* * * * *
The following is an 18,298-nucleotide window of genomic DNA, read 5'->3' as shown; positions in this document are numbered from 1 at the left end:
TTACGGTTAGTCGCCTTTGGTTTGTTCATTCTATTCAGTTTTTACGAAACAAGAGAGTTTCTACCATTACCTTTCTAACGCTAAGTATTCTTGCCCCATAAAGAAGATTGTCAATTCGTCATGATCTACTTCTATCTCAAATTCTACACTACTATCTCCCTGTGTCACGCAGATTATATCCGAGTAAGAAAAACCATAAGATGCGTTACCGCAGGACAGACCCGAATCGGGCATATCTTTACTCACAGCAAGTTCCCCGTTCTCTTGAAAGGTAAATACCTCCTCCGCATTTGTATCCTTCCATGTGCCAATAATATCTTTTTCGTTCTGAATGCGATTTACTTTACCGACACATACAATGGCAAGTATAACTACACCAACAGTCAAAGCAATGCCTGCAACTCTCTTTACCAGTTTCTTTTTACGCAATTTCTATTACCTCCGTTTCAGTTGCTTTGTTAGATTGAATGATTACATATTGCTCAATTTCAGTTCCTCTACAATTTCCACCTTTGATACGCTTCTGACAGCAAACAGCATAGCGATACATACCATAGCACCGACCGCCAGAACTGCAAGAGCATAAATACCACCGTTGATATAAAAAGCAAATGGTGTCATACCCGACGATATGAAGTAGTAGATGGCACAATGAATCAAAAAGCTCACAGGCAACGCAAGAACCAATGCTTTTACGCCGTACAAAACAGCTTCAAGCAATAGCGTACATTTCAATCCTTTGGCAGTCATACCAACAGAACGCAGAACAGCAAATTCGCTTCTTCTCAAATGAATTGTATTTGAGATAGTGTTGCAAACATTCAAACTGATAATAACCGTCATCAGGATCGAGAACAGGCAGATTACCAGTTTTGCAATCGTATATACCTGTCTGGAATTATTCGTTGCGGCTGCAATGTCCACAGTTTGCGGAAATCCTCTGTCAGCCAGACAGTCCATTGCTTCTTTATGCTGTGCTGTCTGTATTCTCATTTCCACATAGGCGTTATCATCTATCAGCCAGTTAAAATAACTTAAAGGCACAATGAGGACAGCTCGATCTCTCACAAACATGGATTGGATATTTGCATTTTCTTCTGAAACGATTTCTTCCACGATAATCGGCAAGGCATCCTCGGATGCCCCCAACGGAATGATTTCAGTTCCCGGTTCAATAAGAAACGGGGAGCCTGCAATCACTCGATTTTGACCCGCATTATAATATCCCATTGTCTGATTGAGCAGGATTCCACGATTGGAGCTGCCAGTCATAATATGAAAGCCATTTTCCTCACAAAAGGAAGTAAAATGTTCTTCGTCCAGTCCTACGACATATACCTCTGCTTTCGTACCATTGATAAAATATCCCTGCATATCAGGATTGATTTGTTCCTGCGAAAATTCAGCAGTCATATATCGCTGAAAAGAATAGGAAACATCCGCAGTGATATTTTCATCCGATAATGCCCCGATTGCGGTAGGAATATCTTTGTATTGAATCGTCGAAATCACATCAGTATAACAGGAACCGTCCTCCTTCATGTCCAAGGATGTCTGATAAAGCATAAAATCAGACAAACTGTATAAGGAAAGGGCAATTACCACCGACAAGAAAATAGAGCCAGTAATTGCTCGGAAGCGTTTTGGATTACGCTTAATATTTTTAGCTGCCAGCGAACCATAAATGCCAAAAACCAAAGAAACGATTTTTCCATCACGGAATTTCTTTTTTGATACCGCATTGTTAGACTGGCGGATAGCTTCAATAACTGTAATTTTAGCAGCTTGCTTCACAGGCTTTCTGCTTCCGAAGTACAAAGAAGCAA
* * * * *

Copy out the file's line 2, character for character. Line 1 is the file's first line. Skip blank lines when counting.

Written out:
TTACGGTTAGTCGCCTTTGGTTTGTTCATTCTATTCAGTTTTTACGAAACAAGAGAGTTTCTACCATTACCTTTCTAACGCTAAGTATTCTTGCCCCATAAAGAAGATTGTCAATTCGTCATGATCTACTTCTATCTCAAATTCTACACTACTATCTCCCTGTGTCACGCAGATTATATCCGAGTAAGAAAAACCATAAGATGCGTTACCGCAGGACAGACCCGAATCGGGCATATCTTTACTCACAGCAAGTTCCCCGTTCTCTTGAAAGGTAAATACCTCCTCCGCATTTGTATCCTTCCATGTGCCAATAATATCTTTTTCGTTCTGAATGCGATTTACTTTACCGACACATACAATGGCAAGTATAACTACACCAACAGTCAAAGCAATGCCTGCAACTCTCTTTACCAGTTTCTTTTTACGCAATTTCTATTACCTCCGTTTCAGTTGCTTTGTTAGATTGAATGATTACATATTGCTCAATTTCAGTTCCTCTACAATTTCCACCTTTGATACGCTTCTGACAGCAAACAGCATAGCGATACATACCATAGCACCGACCGCCAGAACTGCAAGAGCATAAATACCACCGTTGATATAAAAAGCAAATGGTGTCATACCCGACGATATGAAGTAGTAGATGGCACAATGAATCAAAAAGCTCACAGGCAACGCAAGAACCAATGCTTTTACGCCGTACAAAACAGCTTCAAGCAATAGCGTACATTTCAATCCTTTGGCAGTCATACCAACAGAACGCAGAACAGCAAATTCGCTTCTTCTCAAATGAATTGTATTTGAGATAGTGTTGCAAACATTCAAACTGATAATAACCGTCATCAGGATCGAGAACAGGCAGATTACCAGTTTTGCAATCGTATATACCTGTCTGGAATTATTCGTTGCGGCTGCAATGTCCACAGTTTGCGGAAATCCTCTGTCAGCCAGACAGTCCATTGCTTCTTTATGCTGTGCTGTCTGTATTCTCATTTCCACATAGGCGTTATCATCTATCAGCCAGTTAAAATAACTTAAAGGCACAATGAGGACAGCTCGATCTCTCACAAACATGGATTGGATATTTGCATTTTCTTCTGAAACGATTTCTTCCACGATAATCGGCAAGGCATCCTCGGATGCCCCCAACGGAATGATTTCAGTTCCCGGTTCAATAAGAAACGGGGAGCCTGCAATCACTCGATTTTGACCCGCATTATAATATCCCATTGTCTGATTGAGCAGGATTCCACGATTGGAGCTGCCAGTCATAATATGAAAGCCATTTTCCTCACAAAAGGAAGTAAAATGTTCTTCGTCCAGTCCTACGACATATACCTCTGCTTTCGTACCATTGATAAAATATCCCTGCATATCAGGATTGATTTGTTCCTGCGAAAATTCAGCAGTCATATATCGCTGAAAAGAATAGGAAACATCCGCAGTGATATTTTCATCCGATAATGCCCCGATTGCGGTAGGAATATCTTTGTATTGAATCGTCGAAATCACATCAGTATAACAGGAACCGTCCTCCTTCATGTCCAAGGATGTCTGATAAAGCATAAAATCAGACAAACTGTATAAGGAAAGGGCAATTACCACCGACAAGAAAATAGAGCCAGTAATTGCTCGGAAGCGTTTTGGATTACGCTTAATATTTTTAGCTGCCAGCGAACCATAAATGCCAAAAACCAAAGAAACGATTTTTCCATCACGGAATTTCTTTTTTGATACCGCATTGTTAGACTGGCGGATAGCTTCAATAACTGTAATTTTAGCAGCTTGCTTCACAGGCTTTCTGCTTCCGAAGTACAAAGAAGCAA